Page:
Apart from structured programmes, students are also encouraged to write their creations. Students come out with various poems, nature descriptions, questions, pictures, cartoons etc. A daily bulletin is published in the camp where these creations are showcased. Also they are encouraged to send their thoughts, questions, poems to ‘Mowgli ‘after they reach home. Selected creations are published in ‘Mowgli ki Pati’ (Mowgli’s letter to his friends), a wall paper magazine.

A special camp kit is developed each year. It consists of designed rucksack, T-shirt, ID badges and cap. A water bottle, writing material and educational material by different organization for camp or other wise specially developed for Utsav are also part of kit. A locale specific observation booklet is one of the specialized components of kit. This booklet has questions, pictures, drawing, related various camp activities. They can use the booklet and the activities in them during the camp. But it is not mandatory and it is upto them how much they will like to use it. This booklet is developed with help of facilitators in training camps.

Educational Activities
CEE develops a detailed plan for educational activities each year for different forest reserves in consultation with the camp educators. A three-day camp is specifically designed to have a number of activities to let children learn while having fun. Nature trails or treks, wild life safari, visit to interpretation centre and nature games are some of them.

In order to creatively tap the learning potential in the camp situation, it was necessary to orient all the stakeholders to the purpose of the camp, and especially the educational methodologies that might be best suited to the camp situation. CEE with the support of MP Biodiversity Board, Environment Planning and Coordination Organization, Bhopal and local forest officials is responsible for this task.

The process is managed at two levels. At the state level selection process, Master Trainers are trained to coordinate the activities. Rules as well as other details of quiz like marking system, how many people are required, how to use question bank, what to do in case of tie, etc. are discussed at this workshop.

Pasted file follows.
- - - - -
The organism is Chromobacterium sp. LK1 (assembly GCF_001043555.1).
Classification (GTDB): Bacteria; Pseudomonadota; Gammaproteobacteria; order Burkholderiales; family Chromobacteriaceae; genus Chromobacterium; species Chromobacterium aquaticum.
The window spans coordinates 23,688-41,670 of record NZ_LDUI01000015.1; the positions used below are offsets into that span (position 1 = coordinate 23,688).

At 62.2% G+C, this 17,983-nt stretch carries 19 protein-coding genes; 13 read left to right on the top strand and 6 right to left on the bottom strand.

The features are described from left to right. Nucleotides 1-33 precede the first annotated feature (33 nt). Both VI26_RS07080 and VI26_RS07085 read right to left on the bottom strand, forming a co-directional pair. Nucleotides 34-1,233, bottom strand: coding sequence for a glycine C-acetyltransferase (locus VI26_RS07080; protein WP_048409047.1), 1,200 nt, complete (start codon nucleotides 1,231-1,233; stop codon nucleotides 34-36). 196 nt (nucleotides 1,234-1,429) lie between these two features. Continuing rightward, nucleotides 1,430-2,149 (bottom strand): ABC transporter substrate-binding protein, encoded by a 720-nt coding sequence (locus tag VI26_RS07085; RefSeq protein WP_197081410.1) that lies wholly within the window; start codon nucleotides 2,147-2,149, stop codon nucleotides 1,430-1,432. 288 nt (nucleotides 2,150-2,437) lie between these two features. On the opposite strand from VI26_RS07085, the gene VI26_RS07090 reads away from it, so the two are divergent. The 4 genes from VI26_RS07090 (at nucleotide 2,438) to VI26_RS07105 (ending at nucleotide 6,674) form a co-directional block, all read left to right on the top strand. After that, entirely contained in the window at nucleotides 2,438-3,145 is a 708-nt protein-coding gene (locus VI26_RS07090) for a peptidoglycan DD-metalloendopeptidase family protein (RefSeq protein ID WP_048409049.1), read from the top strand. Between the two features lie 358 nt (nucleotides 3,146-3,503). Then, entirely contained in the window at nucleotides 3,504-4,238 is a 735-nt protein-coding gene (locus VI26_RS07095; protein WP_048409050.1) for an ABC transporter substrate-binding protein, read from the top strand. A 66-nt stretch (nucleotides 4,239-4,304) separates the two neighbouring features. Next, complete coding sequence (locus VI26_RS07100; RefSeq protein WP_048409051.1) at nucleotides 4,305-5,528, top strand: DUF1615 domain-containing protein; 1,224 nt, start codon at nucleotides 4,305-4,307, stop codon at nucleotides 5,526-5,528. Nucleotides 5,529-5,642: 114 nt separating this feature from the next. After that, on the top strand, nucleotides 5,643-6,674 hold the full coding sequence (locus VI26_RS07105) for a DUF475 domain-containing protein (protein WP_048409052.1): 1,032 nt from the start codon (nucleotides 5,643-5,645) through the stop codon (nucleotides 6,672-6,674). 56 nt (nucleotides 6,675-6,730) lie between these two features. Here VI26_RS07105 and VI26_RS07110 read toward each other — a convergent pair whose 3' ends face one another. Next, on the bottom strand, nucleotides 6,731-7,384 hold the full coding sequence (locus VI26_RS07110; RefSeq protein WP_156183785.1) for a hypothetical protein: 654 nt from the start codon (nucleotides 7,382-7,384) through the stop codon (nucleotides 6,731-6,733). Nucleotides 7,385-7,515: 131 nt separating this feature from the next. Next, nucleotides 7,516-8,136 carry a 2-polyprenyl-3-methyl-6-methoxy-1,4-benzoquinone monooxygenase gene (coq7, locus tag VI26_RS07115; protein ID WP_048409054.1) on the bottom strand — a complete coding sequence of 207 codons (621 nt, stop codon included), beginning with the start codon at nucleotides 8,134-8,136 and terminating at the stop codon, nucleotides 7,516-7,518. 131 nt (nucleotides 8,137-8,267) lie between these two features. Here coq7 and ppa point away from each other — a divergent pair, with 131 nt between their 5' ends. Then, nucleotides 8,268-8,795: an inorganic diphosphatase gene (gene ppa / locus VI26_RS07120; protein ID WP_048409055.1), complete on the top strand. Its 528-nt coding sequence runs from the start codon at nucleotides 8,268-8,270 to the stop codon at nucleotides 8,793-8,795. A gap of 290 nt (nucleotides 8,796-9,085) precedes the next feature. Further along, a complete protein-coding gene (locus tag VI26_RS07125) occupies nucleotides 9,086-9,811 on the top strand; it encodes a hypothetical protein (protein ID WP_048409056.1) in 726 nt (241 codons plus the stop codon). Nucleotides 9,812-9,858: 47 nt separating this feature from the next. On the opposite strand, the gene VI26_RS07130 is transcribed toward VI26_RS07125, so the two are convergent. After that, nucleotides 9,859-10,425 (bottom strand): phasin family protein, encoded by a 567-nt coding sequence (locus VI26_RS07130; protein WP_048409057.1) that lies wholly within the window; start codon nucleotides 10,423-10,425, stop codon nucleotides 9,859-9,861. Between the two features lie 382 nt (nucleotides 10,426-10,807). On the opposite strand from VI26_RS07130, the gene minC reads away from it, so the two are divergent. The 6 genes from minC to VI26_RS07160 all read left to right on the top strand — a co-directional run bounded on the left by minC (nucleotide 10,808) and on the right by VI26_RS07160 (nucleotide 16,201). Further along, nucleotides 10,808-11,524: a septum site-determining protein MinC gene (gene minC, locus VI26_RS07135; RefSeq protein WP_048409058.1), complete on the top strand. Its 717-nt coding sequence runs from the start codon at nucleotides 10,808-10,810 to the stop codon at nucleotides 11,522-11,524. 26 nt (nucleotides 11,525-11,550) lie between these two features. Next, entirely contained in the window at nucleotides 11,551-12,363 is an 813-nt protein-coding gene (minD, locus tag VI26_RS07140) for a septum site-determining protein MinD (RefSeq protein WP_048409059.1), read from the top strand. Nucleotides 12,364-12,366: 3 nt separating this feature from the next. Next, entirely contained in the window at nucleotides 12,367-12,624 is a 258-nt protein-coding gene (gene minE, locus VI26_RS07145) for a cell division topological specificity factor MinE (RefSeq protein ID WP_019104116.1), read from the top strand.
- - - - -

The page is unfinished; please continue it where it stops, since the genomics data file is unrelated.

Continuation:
For the facilitators who undertake various activities with students during the camp, workshops are organized in the district where the Mowgli Bal Utsav Camp is supposed to happen that year. Fifteen teachers and ten Forest Dept persons from the district are selected in this first workshop. Site and places of outdoor activities are selected during this workshop. Next, a four-day workshop is organized about a month in advance of the actual camp to identify the different activities to be done during the camp. All these activities are undertaken by the facilitators and details of each activity are worked out. For example, treks are an important outdoor activity during the camp. All the trails are walked down by the facilitators to get a feel of the trek, to estimate the time required to walk, to identify spots where specific nature observation activity like observe dead tree could be performed etc. Based on this four-day camp, a detailed facilitator’s manual is developed. A three-day camp schedule is also developed in this workshop.

Prior to the Mowgli camp, a three-day refresher camp for facilitators is organized to conduct all the activities as per the schedule and to fine-tune the schedule. This camp is also helpful for facilitators to adjust with local situations. Facilitators also work out the personal schedule and rotation of facilitators for different activities.